Testing:

a. Ideally, testing areas are adjacent to test preparation areas and proximate to product storage areas

b. Initial testing is completed using automated instruments when possible

i: If additional testing is not required, specimens are stored (refrigeration)

ii: If additional testing is required, specimens are transported to non-automated testing areas

Distribution:

a. Blood product orders are submitted from critical locations in the hospital, such as surgery and the ED, to the blood bank through the LIS

b. Crossmatch testing is performed

c. Compatible units are retrieved from blood product storage and are labeled for distribution

d. Distribution is acknowledged in the LIS

e. Blood products are provided to the customer through a service window, pneumatic tube station, or other method

With the understanding of the functions and adjacency relationships, the architect develops a block concept plan (see FIGURE 2). Finally, a written program is used to develop a functions checklist and determine the proper size of each area.

Instituting the Design Concept

An additional layer of information embedded in the design is an understanding of the context of transfusion services within the larger lab and facility structure (see FIGURE 3). The following functions are part of this context, and therefore should be visualized and understood:

  • Where blood products arrive in the facility
  • Where specimens arrive and where pneumatic tube stations are located
  • Where staff members arrive to pick up blood products for distribution
  • The path for routing trash and bio-hazard waste material out of the transfusion services department
  • The path for interfacing with the supply chain and routing supplies to the area
  • Blood bank and transfusion services connectivity to the hospital information system and how staff moves to and from the area on each shift

The concept diagram helps to visualize the geometry and scale of a specific blood bank or transfusion services department. This detailed layout plan identifies departmental entry points connecting the hospital to the transfusion service and blood bank, and provides the best routes for receiving blood products and specimens, as well as establishes direct connections to the clinical core lab, supply chain, and waste management functions.

Detailed Layouts

Architectural floor plan layouts are developed by following the workflow diagrams to provide a series of defined spaces for each activity in the sequence of the workflow. In reviewing a detailed plan of the receiving workplace, for example (see FIGURE 4), blood products are received at the Log In workstation on an In Cart, are scanned into the computer and are placed on an Out Cart moving from right to left. This attention to process helps meet regulatory requirements to prevent mix ups and errors.1,2,3 A similar approach is used for testing and distribution.

As each detailed layout is carefully located back into the concept plan, attention to the connections to the other parts of the plan is required to ensure the integrity of the overall concept (see FIGURE 5).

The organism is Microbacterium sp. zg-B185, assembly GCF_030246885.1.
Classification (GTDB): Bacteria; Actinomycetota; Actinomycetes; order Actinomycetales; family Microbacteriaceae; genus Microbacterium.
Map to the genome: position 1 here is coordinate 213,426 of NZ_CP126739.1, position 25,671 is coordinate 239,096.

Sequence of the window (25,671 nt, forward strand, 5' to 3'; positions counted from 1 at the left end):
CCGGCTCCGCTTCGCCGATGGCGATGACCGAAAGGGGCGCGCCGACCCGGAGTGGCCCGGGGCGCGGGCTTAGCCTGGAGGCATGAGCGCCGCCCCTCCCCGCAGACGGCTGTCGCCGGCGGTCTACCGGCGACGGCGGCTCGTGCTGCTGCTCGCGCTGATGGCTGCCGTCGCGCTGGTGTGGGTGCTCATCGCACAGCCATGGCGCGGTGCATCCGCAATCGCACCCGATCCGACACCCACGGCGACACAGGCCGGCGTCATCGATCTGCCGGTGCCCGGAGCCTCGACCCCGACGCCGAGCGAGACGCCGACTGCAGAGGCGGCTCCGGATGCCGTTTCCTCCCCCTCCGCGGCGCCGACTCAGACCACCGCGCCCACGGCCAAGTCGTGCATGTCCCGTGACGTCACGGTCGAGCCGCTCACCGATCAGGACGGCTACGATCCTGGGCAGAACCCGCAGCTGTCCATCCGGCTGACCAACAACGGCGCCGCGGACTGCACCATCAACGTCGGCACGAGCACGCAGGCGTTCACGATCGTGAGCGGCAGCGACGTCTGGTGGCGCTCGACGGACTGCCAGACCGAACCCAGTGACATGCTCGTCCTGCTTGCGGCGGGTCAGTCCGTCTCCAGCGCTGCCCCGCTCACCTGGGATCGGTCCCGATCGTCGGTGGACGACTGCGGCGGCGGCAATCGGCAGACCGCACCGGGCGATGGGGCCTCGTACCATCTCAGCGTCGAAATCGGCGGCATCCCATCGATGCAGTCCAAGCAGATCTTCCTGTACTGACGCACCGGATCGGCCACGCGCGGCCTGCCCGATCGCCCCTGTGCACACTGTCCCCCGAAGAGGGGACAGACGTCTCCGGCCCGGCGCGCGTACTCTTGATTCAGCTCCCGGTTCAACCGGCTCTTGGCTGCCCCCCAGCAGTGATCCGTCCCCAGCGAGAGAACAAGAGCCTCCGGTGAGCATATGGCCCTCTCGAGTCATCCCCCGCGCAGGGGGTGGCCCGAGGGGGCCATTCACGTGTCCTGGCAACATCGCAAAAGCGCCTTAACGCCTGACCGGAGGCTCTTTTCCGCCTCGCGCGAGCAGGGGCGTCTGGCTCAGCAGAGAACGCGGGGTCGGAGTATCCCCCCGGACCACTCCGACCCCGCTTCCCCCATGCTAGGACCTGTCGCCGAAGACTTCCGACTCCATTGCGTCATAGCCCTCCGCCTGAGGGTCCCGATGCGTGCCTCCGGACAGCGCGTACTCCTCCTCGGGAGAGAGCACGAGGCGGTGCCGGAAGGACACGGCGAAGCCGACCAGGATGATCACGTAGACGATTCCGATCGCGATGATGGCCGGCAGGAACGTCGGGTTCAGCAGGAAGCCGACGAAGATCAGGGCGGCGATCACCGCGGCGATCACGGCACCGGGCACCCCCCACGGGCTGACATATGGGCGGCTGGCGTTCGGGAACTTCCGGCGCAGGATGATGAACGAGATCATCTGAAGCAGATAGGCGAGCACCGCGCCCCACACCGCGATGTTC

Conclusion

Designing and planning a transfusion service from scratch offers the opportunity to create efficient layouts based on well-defined workflow diagrams that describe each activity in the process and organize the workplace. Understanding the context, the regulatory environment, and the notion of providing a comfortable and enlightening place to work also are required for a successful transfusion service environment. A concept can be developed and used to organize and fuse all the parts together into a transfusion service that relates all its necessary functions to each other, as well as the greater hospital environment. Future transfusion service planners can utilize the process described herein to successfully plan and design lean and efficient facilities as a team with transfusion service input and architectural expertise.

References

  1. US Food and Drug Administration. Code of Federal Regulations. Title 21, Vol 4: Part 211; Subpart C—Buildings and Facilities.
  2. Fung MK, Grossman BJ, Hillyer CD, Westhoff CM, eds. Technical Manual. 18th ed. Bethesda, MD: AABB Press; 2014.
  3. World Health Organization. Design Guidelines for Blood Centers. Facility Design and Construction Standards. Accessed: 8.24.16 http://www.who.int/bloodsafety/publications/DesignGuideBloodCentres.pdf

Michael J. Lopatka, MS, MT(ASCP)SBB, is the system manager of transfusion services at Geisinger Health System in central and northeastern Pennsylvania. He received his BS in medical technology from the University of Scranton and MS in Immunohematology from The George Washington University in Washington DC. Having spent 22 years in the Army as a laboratory and blood bank manager, Michael specializes in transfusion services operations. He is a voluntary transfusion services assessor for AABB and laboratory inspector for CAP.

Theodore R. Newell, AIA, NCARB, AABB, is an Architect and Principal at EwingCole, Architects and Planners in Philadelphia. He is a laboratory design innovator with over 30 years of experience and leadership in the programming, planning and design of complex facilities for blood processing, testing, and transfusion services. Ted interacts extensively with each client to formulate design concepts and provide detailed space planning to meet the needs and objectives of each project.